[If you love old quilts, you will want to check out the Quilt Index, at the address below:
There are thousands of quilts there, with pictures and stories. I often find inspiration for my quilts there.]
And check out all the crazy quilts!
Most of the crazy quilts we saw were made of silk, but there is one made of cotton (see above). The cotton one is crazy-pieced on the front AND on the back.
Here are some of the amazing details from the crazy quilts:
As if this wasn't enough, we saw wonderful pieced quilts, like this:
These quilts date from at least a hundred year span. We document new quilts, as well as old. It's terrific to be able to talk to the quilt maker herself/himself.
All of these quilts were wonderful. It is always so exciting to see each quilt as the owner takes it from its bag/pillowcase, etc. But we were absolutely unprepared for this one: a Baltimore Bride's Quilt.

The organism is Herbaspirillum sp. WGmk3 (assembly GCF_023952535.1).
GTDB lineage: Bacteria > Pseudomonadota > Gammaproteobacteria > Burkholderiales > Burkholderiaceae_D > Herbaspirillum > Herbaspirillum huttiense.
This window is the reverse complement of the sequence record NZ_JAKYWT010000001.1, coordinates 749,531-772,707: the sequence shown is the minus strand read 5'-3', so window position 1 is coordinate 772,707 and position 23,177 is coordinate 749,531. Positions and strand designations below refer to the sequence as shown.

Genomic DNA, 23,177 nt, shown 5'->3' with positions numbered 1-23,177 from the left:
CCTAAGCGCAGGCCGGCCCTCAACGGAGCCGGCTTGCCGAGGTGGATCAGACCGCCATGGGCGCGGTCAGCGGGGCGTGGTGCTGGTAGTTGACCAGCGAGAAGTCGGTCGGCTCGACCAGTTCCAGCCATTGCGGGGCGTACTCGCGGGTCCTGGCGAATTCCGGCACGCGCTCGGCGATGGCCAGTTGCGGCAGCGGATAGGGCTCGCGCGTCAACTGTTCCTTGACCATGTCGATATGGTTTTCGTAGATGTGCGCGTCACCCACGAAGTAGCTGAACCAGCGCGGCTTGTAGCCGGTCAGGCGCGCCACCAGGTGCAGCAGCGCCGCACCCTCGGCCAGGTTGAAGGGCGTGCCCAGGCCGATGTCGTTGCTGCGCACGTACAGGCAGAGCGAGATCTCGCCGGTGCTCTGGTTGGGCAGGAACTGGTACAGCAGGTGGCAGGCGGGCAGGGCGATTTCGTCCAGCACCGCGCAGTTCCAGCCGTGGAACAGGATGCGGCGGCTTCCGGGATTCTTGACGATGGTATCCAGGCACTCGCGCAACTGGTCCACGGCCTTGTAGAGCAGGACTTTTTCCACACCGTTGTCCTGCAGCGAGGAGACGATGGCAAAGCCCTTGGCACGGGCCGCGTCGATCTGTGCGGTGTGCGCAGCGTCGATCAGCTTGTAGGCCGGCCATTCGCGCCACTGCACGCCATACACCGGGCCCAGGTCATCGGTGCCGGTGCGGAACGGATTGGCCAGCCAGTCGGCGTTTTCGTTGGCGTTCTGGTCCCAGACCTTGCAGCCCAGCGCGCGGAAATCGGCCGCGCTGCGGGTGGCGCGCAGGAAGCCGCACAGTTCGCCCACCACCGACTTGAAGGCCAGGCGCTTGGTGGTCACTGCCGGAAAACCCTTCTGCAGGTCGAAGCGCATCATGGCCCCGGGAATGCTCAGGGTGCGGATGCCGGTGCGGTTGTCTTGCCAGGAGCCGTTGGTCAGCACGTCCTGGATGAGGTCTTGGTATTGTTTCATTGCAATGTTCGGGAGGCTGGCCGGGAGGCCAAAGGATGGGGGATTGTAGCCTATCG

As you can see, we decided not to hang it for photography, mainly because it measured 100 in. square, which is too tall for our room. We photographed it on a table.
Pictures cannot do it justice. The workmanship was amazing. Elaborate, graceful appliques, tiny applique stitches, lovely border--I do not know enough superlatives. How many times in my life will I get to closely examine a quilt like this? I don't mind admitting, I was absolutely stunned. And did I mention we measured 13 stitches per inch on the quilting? (There was no batting in this quilt, however.)
The quilt is still in the family of the maker, and is being lovingly cared for.
As always, our volunteers made this event happen, and we are all grateful to them beyond words. Thank you to Carol, (our go-to expert), Richard, JoAnn (who was actually a customer and just recently had her knee replaced), Mary, Donna, Karen, and Brenda, and to the museum staff who always support us.
Next documentation day is Nov. 15, at the museum. Most of our appointments are already filled!